In April, MAG-39 coordinated and executed one of the simulation exercises with seven separate flying simulators executing a high-threat mission integrated with GCE Marines in their combat roles. The aircraft simulators consisted of two AH-1Z Cobras, two UH-1Y Hueys, one AV-8B Harrier and two MV-22B Ospreys.

During the simulation, they executed close-air support, casualty evacuation, helicopter-borne company assaults and TRAP missions.
The simulation also involved full Marine Air Command and Control architecture established with a Fire Support Coordination Center and Joint Terminal Attack Controllers along with 3rd Low Altitude Air Defense Battalion integrated into planning and execution.

According to Borgschulte, the involvement of the GCE during these events provides a more realistic environment and the ability to train for the high-end fight through simulation.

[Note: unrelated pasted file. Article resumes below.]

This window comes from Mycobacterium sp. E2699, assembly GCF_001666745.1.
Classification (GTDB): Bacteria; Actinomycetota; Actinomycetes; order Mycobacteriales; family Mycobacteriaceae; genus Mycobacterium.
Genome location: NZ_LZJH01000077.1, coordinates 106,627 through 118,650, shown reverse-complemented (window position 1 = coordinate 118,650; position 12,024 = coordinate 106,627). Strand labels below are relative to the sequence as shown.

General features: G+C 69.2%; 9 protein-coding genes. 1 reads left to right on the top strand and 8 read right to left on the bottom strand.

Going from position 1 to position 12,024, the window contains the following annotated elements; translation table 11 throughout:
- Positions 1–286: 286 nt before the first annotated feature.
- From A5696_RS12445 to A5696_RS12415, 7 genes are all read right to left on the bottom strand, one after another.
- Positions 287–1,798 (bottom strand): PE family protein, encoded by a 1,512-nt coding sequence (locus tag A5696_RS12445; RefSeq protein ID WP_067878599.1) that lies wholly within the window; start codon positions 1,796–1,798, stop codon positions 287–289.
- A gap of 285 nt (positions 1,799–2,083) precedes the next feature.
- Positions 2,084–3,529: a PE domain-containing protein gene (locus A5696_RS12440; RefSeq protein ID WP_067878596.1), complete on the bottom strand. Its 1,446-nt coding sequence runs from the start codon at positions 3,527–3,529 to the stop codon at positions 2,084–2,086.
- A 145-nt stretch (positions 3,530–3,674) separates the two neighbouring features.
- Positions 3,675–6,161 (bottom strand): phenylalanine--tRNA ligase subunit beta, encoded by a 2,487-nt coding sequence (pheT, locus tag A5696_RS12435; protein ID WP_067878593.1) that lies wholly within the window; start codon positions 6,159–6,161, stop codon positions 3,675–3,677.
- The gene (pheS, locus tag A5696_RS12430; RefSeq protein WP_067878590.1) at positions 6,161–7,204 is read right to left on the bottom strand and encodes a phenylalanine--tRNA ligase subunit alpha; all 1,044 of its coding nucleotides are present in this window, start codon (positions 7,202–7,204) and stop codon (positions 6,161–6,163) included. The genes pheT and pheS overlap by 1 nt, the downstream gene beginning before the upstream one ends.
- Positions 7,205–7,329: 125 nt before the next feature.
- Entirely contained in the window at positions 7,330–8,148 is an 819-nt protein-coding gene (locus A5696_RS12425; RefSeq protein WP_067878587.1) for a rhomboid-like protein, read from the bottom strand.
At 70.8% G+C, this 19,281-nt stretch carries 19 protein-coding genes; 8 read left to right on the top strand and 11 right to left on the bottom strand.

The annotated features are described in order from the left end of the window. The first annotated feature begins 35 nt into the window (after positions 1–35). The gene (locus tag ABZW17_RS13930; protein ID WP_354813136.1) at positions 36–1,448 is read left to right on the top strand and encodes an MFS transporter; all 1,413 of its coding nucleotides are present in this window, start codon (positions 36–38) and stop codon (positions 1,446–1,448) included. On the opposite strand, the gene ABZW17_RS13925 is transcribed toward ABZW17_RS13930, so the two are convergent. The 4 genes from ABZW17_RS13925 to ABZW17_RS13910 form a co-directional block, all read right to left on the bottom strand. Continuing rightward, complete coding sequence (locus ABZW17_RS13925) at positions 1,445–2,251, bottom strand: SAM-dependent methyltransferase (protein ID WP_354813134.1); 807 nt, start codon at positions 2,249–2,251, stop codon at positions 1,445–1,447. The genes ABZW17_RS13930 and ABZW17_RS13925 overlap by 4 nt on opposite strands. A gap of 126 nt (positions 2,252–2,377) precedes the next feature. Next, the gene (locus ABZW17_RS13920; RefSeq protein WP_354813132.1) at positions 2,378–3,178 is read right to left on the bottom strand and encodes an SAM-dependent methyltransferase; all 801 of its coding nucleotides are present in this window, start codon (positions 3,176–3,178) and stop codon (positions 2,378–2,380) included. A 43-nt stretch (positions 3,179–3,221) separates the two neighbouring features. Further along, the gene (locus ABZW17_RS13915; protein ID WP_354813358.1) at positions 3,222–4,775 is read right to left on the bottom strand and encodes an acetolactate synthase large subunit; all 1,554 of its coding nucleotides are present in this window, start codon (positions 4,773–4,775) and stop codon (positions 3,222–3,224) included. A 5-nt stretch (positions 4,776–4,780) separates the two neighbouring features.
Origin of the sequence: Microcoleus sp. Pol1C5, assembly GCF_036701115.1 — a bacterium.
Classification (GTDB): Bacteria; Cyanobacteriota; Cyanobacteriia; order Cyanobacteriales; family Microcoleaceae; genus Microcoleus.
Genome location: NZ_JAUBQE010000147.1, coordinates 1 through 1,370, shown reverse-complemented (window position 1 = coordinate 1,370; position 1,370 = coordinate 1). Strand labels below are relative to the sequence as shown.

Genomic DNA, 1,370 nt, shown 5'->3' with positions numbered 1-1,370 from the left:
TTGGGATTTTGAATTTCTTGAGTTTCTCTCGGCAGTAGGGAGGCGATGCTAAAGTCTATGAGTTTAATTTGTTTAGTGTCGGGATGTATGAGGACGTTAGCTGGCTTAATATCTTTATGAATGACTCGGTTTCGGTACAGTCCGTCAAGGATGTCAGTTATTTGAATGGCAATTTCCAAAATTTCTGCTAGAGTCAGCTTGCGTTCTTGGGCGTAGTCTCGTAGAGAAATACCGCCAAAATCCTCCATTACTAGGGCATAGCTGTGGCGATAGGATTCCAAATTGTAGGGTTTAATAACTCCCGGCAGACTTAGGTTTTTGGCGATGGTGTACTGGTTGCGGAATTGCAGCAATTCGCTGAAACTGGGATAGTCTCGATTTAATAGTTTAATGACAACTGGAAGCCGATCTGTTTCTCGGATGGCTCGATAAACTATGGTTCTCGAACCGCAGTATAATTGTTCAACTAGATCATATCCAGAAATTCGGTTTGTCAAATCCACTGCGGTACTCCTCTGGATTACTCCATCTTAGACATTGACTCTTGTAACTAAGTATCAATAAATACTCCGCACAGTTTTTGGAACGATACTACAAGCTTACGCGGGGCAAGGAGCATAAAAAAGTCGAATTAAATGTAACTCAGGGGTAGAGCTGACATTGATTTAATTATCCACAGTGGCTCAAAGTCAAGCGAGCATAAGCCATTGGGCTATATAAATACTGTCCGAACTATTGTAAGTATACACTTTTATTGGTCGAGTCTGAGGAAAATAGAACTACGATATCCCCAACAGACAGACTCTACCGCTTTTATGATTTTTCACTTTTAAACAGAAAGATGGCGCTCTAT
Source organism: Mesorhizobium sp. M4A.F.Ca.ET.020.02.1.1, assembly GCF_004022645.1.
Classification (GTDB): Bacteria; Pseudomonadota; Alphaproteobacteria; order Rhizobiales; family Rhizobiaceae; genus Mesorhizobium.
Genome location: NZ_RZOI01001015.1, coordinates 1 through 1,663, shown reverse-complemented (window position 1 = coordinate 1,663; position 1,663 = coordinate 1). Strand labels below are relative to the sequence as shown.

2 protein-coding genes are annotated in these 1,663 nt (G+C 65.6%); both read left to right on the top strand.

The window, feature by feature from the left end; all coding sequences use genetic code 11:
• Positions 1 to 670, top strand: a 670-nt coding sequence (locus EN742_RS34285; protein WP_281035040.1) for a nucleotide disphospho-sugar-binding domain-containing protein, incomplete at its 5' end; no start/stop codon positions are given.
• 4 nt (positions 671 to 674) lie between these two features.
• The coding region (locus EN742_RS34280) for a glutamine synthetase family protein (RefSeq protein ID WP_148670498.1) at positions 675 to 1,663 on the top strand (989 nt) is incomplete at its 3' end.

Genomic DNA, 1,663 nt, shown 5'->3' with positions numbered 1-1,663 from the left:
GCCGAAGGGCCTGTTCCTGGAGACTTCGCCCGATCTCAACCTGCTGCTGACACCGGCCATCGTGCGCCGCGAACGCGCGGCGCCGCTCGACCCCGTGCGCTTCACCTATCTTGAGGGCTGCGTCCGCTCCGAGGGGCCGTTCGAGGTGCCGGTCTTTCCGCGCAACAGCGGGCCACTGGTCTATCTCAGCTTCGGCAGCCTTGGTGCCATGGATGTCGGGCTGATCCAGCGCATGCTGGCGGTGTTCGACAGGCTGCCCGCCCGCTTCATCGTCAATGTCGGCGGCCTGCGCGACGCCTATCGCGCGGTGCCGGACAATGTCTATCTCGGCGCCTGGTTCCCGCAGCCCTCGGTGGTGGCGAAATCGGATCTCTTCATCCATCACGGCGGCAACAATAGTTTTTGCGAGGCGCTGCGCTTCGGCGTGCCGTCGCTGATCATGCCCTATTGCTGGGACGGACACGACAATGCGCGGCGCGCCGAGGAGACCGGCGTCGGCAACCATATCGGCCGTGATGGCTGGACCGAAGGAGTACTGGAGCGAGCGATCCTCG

FUTURE

Borgschulte believes that closer MAGTF integration is key to success on the battlefield and through these initiatives MAG-39 will increase their overall combat readiness and effectiveness.

“These efforts force Marines to have a better understanding of the combat element components within the MAGTF and forges enduring cross-MAGTF relationships,” said Borgschulte. “Relationships matter, and when we deploy for contingency operations those relationships can be leveraged, making the MAGTF a more cohesive and capable warfighting force.”